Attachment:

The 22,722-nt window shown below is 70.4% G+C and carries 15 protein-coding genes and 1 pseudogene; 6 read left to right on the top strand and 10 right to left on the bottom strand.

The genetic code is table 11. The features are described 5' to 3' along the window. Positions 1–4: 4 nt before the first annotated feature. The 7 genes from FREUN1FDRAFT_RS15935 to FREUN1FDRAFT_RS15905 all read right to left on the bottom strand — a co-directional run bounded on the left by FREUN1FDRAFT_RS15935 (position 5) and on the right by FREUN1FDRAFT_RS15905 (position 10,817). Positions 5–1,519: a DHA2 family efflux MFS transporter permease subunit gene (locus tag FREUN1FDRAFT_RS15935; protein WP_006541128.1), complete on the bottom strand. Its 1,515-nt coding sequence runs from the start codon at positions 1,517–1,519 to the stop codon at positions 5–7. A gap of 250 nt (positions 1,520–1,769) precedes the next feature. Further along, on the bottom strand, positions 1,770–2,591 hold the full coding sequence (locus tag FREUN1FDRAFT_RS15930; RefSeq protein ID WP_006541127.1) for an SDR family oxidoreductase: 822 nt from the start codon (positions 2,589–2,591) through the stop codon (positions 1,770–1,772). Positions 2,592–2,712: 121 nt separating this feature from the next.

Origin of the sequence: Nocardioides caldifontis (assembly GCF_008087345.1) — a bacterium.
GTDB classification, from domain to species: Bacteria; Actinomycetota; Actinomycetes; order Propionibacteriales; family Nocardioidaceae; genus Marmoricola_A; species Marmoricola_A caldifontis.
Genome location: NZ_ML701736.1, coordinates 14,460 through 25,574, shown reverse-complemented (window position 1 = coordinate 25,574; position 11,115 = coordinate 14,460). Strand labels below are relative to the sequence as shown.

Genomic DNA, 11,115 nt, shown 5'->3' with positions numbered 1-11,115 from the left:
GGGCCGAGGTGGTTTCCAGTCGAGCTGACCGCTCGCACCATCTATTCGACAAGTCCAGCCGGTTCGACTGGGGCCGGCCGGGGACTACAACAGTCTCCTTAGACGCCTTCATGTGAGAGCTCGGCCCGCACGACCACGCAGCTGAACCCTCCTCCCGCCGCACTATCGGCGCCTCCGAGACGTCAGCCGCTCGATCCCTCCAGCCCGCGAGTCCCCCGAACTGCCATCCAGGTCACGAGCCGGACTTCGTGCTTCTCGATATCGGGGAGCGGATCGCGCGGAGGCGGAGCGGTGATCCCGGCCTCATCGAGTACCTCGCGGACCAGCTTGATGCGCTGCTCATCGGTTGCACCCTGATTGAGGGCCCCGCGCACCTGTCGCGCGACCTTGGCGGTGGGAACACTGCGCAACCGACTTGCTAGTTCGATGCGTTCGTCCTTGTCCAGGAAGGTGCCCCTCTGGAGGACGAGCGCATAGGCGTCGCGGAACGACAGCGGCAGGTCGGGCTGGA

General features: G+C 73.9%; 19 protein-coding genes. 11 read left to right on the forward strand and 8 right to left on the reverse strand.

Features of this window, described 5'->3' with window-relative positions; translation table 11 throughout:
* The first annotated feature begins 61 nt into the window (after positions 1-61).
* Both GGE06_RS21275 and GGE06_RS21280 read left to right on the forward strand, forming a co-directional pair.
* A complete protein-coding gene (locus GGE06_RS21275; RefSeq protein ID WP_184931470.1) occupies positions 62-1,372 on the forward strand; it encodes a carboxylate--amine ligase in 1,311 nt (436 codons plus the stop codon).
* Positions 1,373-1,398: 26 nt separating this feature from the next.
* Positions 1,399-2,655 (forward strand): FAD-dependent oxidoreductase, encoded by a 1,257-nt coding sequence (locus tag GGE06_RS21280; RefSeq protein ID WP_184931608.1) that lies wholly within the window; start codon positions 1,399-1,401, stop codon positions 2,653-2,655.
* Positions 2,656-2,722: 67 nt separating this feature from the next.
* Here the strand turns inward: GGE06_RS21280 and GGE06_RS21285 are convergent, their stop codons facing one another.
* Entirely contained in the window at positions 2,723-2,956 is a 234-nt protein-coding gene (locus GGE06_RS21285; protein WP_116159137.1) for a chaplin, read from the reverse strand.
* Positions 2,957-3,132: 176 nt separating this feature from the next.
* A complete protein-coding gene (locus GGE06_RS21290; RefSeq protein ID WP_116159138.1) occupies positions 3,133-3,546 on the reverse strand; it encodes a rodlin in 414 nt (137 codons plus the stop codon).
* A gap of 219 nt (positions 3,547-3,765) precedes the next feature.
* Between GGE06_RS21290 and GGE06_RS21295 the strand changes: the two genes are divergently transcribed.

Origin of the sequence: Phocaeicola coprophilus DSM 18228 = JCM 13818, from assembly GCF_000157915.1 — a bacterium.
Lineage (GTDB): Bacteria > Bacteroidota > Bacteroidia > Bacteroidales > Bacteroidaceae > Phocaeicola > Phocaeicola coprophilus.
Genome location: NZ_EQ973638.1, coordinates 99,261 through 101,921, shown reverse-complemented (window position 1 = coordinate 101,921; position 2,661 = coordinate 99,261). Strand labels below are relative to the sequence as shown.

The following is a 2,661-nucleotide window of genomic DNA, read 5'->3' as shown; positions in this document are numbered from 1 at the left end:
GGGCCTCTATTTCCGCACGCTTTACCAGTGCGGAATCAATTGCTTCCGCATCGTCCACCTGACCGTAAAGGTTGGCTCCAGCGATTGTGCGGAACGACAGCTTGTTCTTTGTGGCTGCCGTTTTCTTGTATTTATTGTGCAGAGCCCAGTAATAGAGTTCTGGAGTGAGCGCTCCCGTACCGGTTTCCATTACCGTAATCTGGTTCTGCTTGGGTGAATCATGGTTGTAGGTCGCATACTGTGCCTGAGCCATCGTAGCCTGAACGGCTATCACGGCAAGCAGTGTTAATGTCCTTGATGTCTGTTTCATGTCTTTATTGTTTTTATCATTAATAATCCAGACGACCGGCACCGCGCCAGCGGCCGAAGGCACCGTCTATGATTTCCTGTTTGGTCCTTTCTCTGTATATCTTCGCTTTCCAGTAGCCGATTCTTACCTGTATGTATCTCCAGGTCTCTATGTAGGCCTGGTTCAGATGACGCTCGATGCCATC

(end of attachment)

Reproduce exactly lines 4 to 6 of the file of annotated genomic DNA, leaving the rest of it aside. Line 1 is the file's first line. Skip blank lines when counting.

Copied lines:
GTDB classification, from domain to species: Bacteria; Actinomycetota; Actinomycetes; order Propionibacteriales; family Nocardioidaceae; genus Marmoricola_A; species Marmoricola_A caldifontis.
Genome location: NZ_ML701736.1, coordinates 14,460 through 25,574, shown reverse-complemented (window position 1 = coordinate 25,574; position 11,115 = coordinate 14,460). Strand labels below are relative to the sequence as shown.

Genomic DNA, 11,115 nt, shown 5'->3' with positions numbered 1-11,115 from the left: